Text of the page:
DRUG-DNA INTERACTIONS: THE THERMODYNAMICS OF RECOGNITION

Project Details

Description

Our long-term goal is to characterize the thermodynamic nature of the molecular forces that dictate and control the affinity and specificity of drug binding to DNA structures. Such a characterization of drug-DNA interactions is a prerequisite for the development of a rational basis for drug design. Our approach is to determine complete thermodynamic binding profiles for the complexation of antitumor and antiviral drugs and their analogues to various DNA host duplexes. Specifically, spectroscopic and calorimetric techniques will be employed to characterize thermodynamically the binding event as a function of the structure of the drug and the sequence of both oligomeric and polymeric host DNA's. The resulting thermodynamic binding profiles will allow us to: define the nature of the forces that drive complexation and predict the temperature-dependent stability of the complex; determine the thermodynamic origin(s) of sequence binding preferences; define the thermodynamic basis for cooperative binding; evaluate the contribution that specific structural features of a drug make to its DNA binding affinity and specificity by comparing thermodynamic binding data for a series of drug analogues; correlate the thermodynamic data with the mode of binding and the molecular picture of the complex; define the thermodynamic basis for chiral selectivity; resolve drug-induced conformational changes from local, specific drug-DNA interactions by comparing binding data on corresponding oligomeric and polymeric DNA hosts; evaluate the thermodynamic basis for the drug synergism (such as occurs in combined chemotherapy regiments) by comparing DNA binding data for a drug in the presence and absence of other drugs. Differential scanning calorimetry will be used to detect, monitor, and thermodynamically characterize the influence of drug binding on the melting behavior of the host duplex. In particular, the size of the cooperative melting unit for each host duplex will be determined in the presence and absence of each drug. This parameter will provide a measure of the influence of drug binding and base sequence on the ability of a polymer chain to propagate molecular distortions required for melting cooperativity -- a property which could be of considerable importance in numerous biological processes. Calorimetry represents the only experimental method by which the relevant thermodynamic data can be obtained in a direct and model-independent manner. In conjunction with standard spectroscopic techniques, this proposal is designed to exploit the unique powers of isothermal mixing and differential scanning calorimetry to obtain complete thermodynamic and extra-thermodynamic profiles of the solution properties of drug binding and the resultant drug-DNA complexes. Most significantly, in conjunction with structural data, our thermodynamic binding data on families of drugs with systematically altered structures will allow us to define the contribution(s) that specific drug-DNA interactions make to the DNA binding affinities and specificities exhibited by each ligand. As noted above, such a dissection and characterization of the thermodynamic contributions made by specific drug-DNA interactions represent an essential step in the long journey required to develop a rational basis for drug design.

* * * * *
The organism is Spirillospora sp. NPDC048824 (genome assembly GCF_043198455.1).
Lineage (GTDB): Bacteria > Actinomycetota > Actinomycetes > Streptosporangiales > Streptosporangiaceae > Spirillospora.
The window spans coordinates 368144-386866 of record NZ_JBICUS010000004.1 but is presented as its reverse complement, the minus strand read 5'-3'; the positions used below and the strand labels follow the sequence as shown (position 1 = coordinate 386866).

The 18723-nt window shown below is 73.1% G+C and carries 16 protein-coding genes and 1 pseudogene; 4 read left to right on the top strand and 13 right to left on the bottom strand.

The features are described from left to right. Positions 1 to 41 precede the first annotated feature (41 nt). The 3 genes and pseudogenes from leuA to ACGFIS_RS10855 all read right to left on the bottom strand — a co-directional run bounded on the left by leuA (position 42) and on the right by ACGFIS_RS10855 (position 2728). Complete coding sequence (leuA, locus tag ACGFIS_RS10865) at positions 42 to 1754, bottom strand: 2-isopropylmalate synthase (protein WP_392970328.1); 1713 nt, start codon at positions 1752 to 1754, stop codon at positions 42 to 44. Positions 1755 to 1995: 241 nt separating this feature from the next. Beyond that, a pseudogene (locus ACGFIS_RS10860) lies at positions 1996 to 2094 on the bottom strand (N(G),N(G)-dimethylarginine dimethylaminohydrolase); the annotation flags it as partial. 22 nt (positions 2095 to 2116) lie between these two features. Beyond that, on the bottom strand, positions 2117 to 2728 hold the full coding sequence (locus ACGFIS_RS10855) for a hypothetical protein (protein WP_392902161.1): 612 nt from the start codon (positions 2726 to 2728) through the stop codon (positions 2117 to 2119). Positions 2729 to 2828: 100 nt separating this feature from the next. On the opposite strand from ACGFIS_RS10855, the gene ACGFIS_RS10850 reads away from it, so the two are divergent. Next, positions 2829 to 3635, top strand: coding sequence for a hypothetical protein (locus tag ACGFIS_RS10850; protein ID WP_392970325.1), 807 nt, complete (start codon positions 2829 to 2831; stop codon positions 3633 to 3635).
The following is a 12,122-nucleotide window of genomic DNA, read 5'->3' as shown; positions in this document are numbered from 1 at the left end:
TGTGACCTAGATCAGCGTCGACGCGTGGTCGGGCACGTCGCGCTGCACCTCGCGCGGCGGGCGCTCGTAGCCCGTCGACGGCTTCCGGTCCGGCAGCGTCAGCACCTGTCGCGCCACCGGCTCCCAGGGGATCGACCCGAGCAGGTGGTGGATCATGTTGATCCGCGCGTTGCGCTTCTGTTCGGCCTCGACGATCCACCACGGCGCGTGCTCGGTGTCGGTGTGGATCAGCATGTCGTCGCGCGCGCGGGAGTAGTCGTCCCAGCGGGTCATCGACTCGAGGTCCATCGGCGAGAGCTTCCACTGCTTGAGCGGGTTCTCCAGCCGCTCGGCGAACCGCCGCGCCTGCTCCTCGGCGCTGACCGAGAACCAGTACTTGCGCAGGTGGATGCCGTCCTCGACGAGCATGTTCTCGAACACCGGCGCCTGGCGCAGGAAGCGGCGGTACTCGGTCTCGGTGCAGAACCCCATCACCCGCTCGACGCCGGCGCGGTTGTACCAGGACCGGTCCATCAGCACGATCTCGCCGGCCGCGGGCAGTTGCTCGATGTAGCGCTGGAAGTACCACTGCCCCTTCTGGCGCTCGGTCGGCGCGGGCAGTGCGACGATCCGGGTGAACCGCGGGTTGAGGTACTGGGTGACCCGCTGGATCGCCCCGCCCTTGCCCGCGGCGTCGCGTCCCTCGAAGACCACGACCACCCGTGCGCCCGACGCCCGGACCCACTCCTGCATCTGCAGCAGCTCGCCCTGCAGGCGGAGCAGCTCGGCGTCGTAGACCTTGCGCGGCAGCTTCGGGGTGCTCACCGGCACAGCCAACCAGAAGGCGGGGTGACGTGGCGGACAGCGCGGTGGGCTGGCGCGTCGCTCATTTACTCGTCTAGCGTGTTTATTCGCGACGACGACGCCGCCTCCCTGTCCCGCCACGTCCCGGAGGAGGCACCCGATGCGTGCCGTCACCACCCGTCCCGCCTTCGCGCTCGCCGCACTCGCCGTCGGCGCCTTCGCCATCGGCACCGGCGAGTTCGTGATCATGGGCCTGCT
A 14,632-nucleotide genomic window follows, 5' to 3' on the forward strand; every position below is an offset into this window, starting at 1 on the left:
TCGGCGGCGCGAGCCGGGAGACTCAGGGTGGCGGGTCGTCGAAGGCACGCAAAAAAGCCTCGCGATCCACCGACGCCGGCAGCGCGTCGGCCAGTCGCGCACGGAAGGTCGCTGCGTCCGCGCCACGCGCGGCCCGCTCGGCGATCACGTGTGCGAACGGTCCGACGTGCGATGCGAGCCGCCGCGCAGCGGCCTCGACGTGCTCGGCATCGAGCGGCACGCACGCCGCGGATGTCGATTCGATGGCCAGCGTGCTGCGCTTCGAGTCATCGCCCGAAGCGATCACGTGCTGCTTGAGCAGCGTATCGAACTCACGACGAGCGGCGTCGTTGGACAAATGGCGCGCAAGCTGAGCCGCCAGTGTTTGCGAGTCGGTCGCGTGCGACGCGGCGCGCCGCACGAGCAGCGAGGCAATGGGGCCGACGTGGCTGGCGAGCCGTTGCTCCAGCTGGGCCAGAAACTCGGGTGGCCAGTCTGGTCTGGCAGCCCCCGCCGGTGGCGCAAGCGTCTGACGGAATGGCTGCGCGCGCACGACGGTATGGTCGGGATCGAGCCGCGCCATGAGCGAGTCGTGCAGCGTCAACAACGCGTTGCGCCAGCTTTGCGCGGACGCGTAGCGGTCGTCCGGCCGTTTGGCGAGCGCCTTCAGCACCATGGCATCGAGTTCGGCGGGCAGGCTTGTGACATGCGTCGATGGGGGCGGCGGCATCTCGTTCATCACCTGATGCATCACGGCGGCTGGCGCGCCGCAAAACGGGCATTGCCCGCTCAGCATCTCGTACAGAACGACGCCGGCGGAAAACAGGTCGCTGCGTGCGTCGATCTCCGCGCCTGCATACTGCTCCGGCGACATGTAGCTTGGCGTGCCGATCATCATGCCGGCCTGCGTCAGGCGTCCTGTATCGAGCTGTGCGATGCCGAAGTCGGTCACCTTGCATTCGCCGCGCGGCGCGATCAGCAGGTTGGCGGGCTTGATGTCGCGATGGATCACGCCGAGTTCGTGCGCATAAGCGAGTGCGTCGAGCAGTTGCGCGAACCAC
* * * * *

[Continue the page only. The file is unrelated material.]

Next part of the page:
StatusFinished
Effective start/end date1/1/8512/31/93

Funding

  • National Institute of General Medical Sciences: $194,519.00

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